Fleece ideas a moneyspinner
It was a natural progression from sheepkeeping to spinning
on one Sussex farm as Dorothy Hollamby found
WHEN Roger and Pam Mobsby bought their smallholding, the stables were perfect for Pams main interest, keeping horses for competition long-distance riding.
But the dilapidated 15th century barn and outbuildings begged more attention and usage than their small sheep flock could warrant. Today, with their partner of four years Sheila Petitpierre, it is home to Diamond Fibres, a business which has customers worldwide.
Diamond Fibres offers a specialised service to people who have a sheeps fleece and want it turned into knitting wool, rug wool or a bespoke garment. They also clean and card wool ready for dispatch to people for hassle-free spinning. They have found an exclusive niche market and filled it.
They now return finished yarns to customers all over the UK, the US and as far away as New Zealand, with completed garments dispatched to customers in Japan. They have never needed to advertise, all their work comes by word of mouth.
Rogers love of old machinery was the catalyst that sparked the new enterprise. In 1988, he bought his first machine and from then on their emphasis changed from sheepkeeping to yarn production.
As more of the textile mills in the north of England were closing, Roger began to buy other old machines. Luckily, he was just in time to speak with older men who, having worked all their lives with these machines, could pass on invaluable information. The universities at Bradford and Huddersfield were also helpful.
Rogers mechanical flair was then tested to the full. The machines first had to physically fit into their new home – an old brick chicken shed. No simple task! Some were cut in half and others were altered with two machines being combined to become one working model. Plus, the machines had to fulfil different criteria from their original commercial uses in the mill.
The process is fascinating and these old machines have a charm all of their own. But, they have to start with a good quality fleece. It is more amenable for handling and its impossible to get a wonderful finished product from a manky badly-fed sheep. The old adage is true, says Roger. "You cant make a silk purse from a sows ear."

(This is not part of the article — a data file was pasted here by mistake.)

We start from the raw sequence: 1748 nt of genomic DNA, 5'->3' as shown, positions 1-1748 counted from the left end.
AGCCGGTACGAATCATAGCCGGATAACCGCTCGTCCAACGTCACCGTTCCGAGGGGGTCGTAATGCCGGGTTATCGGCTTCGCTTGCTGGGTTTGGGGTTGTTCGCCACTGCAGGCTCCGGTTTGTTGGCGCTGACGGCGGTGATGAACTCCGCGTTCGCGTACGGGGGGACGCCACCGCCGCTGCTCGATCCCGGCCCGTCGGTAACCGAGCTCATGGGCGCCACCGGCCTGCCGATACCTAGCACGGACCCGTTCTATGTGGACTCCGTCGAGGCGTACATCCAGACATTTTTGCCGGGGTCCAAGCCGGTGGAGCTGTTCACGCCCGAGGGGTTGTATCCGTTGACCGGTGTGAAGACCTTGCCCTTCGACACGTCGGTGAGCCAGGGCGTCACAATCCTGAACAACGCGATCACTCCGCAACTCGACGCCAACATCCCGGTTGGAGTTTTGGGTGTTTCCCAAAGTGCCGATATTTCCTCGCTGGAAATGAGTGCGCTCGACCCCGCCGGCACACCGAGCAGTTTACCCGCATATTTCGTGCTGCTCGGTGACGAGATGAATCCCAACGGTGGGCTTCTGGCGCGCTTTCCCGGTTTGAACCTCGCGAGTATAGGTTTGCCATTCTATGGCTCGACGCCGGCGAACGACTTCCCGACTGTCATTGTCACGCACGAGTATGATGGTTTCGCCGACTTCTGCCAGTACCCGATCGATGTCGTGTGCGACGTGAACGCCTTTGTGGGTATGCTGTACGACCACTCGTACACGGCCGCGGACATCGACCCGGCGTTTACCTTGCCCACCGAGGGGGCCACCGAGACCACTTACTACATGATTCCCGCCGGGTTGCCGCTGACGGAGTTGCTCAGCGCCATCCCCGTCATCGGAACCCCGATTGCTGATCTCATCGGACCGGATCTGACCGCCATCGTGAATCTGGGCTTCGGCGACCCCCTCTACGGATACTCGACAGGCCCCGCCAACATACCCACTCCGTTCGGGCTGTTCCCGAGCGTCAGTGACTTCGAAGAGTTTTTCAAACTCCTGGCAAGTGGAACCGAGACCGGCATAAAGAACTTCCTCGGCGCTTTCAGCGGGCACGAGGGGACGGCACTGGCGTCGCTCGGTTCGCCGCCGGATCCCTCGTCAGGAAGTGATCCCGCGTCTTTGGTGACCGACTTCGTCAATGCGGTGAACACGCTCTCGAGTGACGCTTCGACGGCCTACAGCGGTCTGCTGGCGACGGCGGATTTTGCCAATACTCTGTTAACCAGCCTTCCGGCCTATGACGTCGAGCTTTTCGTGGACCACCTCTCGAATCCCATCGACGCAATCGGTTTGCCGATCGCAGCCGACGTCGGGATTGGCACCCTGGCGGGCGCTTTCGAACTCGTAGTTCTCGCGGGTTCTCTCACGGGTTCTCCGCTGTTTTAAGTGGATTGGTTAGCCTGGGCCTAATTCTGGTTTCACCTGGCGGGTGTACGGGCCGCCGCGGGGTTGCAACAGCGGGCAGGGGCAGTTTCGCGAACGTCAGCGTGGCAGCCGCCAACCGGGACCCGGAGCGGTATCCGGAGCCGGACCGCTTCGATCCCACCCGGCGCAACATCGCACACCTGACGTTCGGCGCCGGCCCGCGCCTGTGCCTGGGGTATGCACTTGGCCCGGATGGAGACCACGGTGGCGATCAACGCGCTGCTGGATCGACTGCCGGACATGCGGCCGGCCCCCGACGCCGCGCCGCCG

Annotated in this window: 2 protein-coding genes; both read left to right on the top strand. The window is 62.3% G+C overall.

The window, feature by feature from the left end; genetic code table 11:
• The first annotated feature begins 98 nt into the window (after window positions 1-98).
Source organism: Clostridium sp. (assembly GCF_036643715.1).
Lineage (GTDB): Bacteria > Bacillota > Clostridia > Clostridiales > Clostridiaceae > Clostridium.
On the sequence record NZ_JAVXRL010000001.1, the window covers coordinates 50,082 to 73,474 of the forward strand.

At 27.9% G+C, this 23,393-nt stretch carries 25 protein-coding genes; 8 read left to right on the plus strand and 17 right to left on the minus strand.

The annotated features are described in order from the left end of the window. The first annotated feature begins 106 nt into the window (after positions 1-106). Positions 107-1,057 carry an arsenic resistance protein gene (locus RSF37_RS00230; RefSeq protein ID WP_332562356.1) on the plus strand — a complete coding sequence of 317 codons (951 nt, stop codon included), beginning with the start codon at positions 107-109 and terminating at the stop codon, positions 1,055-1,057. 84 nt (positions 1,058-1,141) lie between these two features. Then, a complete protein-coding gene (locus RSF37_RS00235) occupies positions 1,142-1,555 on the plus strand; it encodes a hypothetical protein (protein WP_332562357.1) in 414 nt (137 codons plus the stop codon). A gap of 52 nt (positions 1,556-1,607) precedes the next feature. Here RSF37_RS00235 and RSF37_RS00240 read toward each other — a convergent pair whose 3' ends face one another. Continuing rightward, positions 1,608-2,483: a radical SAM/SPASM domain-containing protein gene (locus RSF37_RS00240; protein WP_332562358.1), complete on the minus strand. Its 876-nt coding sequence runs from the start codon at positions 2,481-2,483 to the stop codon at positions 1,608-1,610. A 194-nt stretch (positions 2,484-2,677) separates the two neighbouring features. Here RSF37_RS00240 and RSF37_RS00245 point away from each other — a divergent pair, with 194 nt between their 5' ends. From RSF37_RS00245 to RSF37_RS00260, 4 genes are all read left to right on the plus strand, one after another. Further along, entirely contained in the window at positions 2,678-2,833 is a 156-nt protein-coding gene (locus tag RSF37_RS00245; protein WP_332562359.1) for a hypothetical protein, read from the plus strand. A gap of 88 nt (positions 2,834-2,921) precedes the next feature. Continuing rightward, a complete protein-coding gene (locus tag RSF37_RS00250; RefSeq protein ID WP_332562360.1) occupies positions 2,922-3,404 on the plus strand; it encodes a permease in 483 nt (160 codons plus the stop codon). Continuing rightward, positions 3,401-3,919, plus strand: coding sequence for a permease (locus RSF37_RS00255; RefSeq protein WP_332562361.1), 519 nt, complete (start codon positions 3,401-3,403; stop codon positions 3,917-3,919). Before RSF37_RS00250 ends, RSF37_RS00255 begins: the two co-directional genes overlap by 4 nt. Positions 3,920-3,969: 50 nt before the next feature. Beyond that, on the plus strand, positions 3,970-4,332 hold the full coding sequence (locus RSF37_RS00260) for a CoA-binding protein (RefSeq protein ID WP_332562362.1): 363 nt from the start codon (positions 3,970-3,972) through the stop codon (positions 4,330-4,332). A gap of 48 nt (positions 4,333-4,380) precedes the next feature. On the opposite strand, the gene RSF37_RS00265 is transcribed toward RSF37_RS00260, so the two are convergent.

The yarns produced can be single gossamer-fine threads or the thickness of commercial knitting wool, from 4-ply through to chunky knit and rug wool.
Although they do not dye or weave, they do spin other fibres, such as mohair, silk and alpaca, but process only natural-coloured fleeces. An average Kent sheep would give about 10 hanks of knitting wool which would easily make a mans large Aran jumper. And 3.5kg of wool in its greasy or natural state will yield 60% when it is finished.
A new fleece is washed and spread on the sorting table ready for detailed inspection by hand to remove unwanted items and foreign bodies from the wool. "You name it and weve found it," says Roger.
Mostly, they are looking to remove second cuts – the little short clippings from the shearing. But wood shavings are really bad news, as are excessive marking by coloured sprays and baler twine. Twine can stay right through the spinning and end up in the finished yarn as coloured streaks, spoiling the whole batch.
Some of the meat breeds are not suited to this process because the fibre length must be more than 7.5cm (3in) and these breeds are often shorter than this. Sorting is rigorous and typically only 40% of the original fleece is used. The neck and belly, for example, are not used.
The sorted fleece is washed again (it usually has three more washes) and passed through a preparer which opens up the tufts of wool gently teasing them apart. Next is a carding process to separate the fibres from the original tightly-held tufts and the resulting slivers are then put through a gilling process to get the fibres parallel. Next comes the spinning machine, where the amount of twist is calculated – it can be between 0.67 and two twists/inch.
Once ready for dispatch, the wool is wound into hanks and twisted. These hanks, ready for packing, have that special sensual quality of natural materials. To see their variety is a pleasure – not only the different natural colours but the various thicknesses and textures from the different sheep. The Leicestershire, for example, is a lustre wool and the sheen in the finished yarn is beautiful.
In Britain, we may have lost our mills for cloth and wool production, but a little part of that tradition lives on in the heart of Sussex.